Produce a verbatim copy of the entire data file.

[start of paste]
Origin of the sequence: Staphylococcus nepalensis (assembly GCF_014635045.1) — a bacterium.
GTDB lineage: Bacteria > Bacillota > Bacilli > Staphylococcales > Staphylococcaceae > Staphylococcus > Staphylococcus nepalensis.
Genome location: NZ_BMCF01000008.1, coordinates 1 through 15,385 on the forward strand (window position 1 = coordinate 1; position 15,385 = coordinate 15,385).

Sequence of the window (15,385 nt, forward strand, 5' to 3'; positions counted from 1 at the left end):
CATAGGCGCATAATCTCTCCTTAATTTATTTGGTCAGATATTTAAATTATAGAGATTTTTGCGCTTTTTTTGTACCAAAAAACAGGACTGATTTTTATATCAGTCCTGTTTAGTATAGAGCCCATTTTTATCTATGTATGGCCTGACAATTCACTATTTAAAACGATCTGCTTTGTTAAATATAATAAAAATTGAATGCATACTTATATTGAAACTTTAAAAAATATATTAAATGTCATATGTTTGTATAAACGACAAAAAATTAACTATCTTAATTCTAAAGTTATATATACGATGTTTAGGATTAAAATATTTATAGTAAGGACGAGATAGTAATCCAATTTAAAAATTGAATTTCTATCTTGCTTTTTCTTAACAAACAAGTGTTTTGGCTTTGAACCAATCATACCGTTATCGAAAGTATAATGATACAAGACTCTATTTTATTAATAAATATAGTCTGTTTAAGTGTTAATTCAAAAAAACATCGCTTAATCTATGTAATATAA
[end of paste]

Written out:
Origin of the sequence: Staphylococcus nepalensis (assembly GCF_014635045.1) — a bacterium.
GTDB lineage: Bacteria > Bacillota > Bacilli > Staphylococcales > Staphylococcaceae > Staphylococcus > Staphylococcus nepalensis.
Genome location: NZ_BMCF01000008.1, coordinates 1 through 15,385 on the forward strand (window position 1 = coordinate 1; position 15,385 = coordinate 15,385).

Sequence of the window (15,385 nt, forward strand, 5' to 3'; positions counted from 1 at the left end):
CATAGGCGCATAATCTCTCCTTAATTTATTTGGTCAGATATTTAAATTATAGAGATTTTTGCGCTTTTTTTGTACCAAAAAACAGGACTGATTTTTATATCAGTCCTGTTTAGTATAGAGCCCATTTTTATCTATGTATGGCCTGACAATTCACTATTTAAAACGATCTGCTTTGTTAAATATAATAAAAATTGAATGCATACTTATATTGAAACTTTAAAAAATATATTAAATGTCATATGTTTGTATAAACGACAAAAAATTAACTATCTTAATTCTAAAGTTATATATACGATGTTTAGGATTAAAATATTTATAGTAAGGACGAGATAGTAATCCAATTTAAAAATTGAATTTCTATCTTGCTTTTTCTTAACAAACAAGTGTTTTGGCTTTGAACCAATCATACCGTTATCGAAAGTATAATGATACAAGACTCTATTTTATTAATAAATATAGTCTGTTTAAGTGTTAATTCAAAAAAACATCGCTTAATCTATGTAATATAA